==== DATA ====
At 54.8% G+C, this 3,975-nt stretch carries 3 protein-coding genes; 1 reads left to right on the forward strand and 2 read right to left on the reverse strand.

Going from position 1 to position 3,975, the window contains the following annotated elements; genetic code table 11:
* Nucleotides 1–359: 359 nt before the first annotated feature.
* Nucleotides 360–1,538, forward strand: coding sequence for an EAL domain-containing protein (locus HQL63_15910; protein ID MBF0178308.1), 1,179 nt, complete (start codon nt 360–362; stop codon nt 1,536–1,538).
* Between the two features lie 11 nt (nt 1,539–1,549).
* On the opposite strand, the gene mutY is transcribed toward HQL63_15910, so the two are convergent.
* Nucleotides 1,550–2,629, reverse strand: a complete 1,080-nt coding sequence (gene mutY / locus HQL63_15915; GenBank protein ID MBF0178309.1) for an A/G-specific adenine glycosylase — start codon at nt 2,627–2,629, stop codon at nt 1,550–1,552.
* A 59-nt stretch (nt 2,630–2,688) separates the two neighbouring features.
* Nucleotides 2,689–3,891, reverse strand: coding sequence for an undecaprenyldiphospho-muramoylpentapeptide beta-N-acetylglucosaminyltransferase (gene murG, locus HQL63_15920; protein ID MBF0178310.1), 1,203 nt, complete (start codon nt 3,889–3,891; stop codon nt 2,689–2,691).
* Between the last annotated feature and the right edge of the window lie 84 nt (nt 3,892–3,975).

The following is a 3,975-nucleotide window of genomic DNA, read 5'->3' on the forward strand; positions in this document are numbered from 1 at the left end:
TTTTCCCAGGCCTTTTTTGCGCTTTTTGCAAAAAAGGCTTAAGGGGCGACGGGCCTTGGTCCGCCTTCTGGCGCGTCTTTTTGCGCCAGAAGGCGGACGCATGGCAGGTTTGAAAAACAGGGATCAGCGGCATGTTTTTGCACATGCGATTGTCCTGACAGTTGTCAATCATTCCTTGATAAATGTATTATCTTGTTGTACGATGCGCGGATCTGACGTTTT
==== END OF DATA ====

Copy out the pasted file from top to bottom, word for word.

At 54.8% G+C, this 3,975-nt stretch carries 3 protein-coding genes; 1 reads left to right on the forward strand and 2 read right to left on the reverse strand.

Going from position 1 to position 3,975, the window contains the following annotated elements; genetic code table 11:
* Nucleotides 1–359: 359 nt before the first annotated feature.
* Nucleotides 360–1,538, forward strand: coding sequence for an EAL domain-containing protein (locus HQL63_15910; protein ID MBF0178308.1), 1,179 nt, complete (start codon nt 360–362; stop codon nt 1,536–1,538).
* Between the two features lie 11 nt (nt 1,539–1,549).
* On the opposite strand, the gene mutY is transcribed toward HQL63_15910, so the two are convergent.
* Nucleotides 1,550–2,629, reverse strand: a complete 1,080-nt coding sequence (gene mutY / locus HQL63_15915; GenBank protein ID MBF0178309.1) for an A/G-specific adenine glycosylase — start codon at nt 2,627–2,629, stop codon at nt 1,550–1,552.
* A 59-nt stretch (nt 2,630–2,688) separates the two neighbouring features.
* Nucleotides 2,689–3,891, reverse strand: coding sequence for an undecaprenyldiphospho-muramoylpentapeptide beta-N-acetylglucosaminyltransferase (gene murG, locus HQL63_15920; protein ID MBF0178310.1), 1,203 nt, complete (start codon nt 3,889–3,891; stop codon nt 2,689–2,691).
* Between the last annotated feature and the right edge of the window lie 84 nt (nt 3,892–3,975).

The following is a 3,975-nucleotide window of genomic DNA, read 5'->3' on the forward strand; positions in this document are numbered from 1 at the left end:
TTTTCCCAGGCCTTTTTTGCGCTTTTTGCAAAAAAGGCTTAAGGGGCGACGGGCCTTGGTCCGCCTTCTGGCGCGTCTTTTTGCGCCAGAAGGCGGACGCATGGCAGGTTTGAAAAACAGGGATCAGCGGCATGTTTTTGCACATGCGATTGTCCTGACAGTTGTCAATCATTCCTTGATAAATGTATTATCTTGTTGTACGATGCGCGGATCTGACGTTTT